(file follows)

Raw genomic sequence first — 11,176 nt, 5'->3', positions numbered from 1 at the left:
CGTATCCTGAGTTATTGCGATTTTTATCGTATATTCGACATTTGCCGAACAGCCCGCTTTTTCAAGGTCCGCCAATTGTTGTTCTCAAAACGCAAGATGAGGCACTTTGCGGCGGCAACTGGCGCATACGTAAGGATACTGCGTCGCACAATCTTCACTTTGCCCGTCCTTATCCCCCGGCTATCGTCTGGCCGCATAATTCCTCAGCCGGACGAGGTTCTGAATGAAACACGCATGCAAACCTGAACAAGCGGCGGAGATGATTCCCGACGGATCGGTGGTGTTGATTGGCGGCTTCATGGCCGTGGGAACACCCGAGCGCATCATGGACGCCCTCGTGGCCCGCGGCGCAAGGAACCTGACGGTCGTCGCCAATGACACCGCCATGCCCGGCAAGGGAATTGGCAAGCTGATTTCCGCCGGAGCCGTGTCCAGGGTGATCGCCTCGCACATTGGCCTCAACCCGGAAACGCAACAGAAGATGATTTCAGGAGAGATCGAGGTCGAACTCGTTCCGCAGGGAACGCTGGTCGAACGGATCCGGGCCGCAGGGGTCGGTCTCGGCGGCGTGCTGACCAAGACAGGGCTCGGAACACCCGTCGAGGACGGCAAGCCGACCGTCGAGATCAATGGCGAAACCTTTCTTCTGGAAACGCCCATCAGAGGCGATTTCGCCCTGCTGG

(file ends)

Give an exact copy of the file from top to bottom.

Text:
Raw genomic sequence first — 11,176 nt, 5'->3', positions numbered from 1 at the left:
CGTATCCTGAGTTATTGCGATTTTTATCGTATATTCGACATTTGCCGAACAGCCCGCTTTTTCAAGGTCCGCCAATTGTTGTTCTCAAAACGCAAGATGAGGCACTTTGCGGCGGCAACTGGCGCATACGTAAGGATACTGCGTCGCACAATCTTCACTTTGCCCGTCCTTATCCCCCGGCTATCGTCTGGCCGCATAATTCCTCAGCCGGACGAGGTTCTGAATGAAACACGCATGCAAACCTGAACAAGCGGCGGAGATGATTCCCGACGGATCGGTGGTGTTGATTGGCGGCTTCATGGCCGTGGGAACACCCGAGCGCATCATGGACGCCCTCGTGGCCCGCGGCGCAAGGAACCTGACGGTCGTCGCCAATGACACCGCCATGCCCGGCAAGGGAATTGGCAAGCTGATTTCCGCCGGAGCCGTGTCCAGGGTGATCGCCTCGCACATTGGCCTCAACCCGGAAACGCAACAGAAGATGATTTCAGGAGAGATCGAGGTCGAACTCGTTCCGCAGGGAACGCTGGTCGAACGGATCCGGGCCGCAGGGGTCGGTCTCGGCGGCGTGCTGACCAAGACAGGGCTCGGAACACCCGTCGAGGACGGCAAGCCGACCGTCGAGATCAATGGCGAAACCTTTCTTCTGGAAACGCCCATCAGAGGCGATTTCGCCCTGCTGG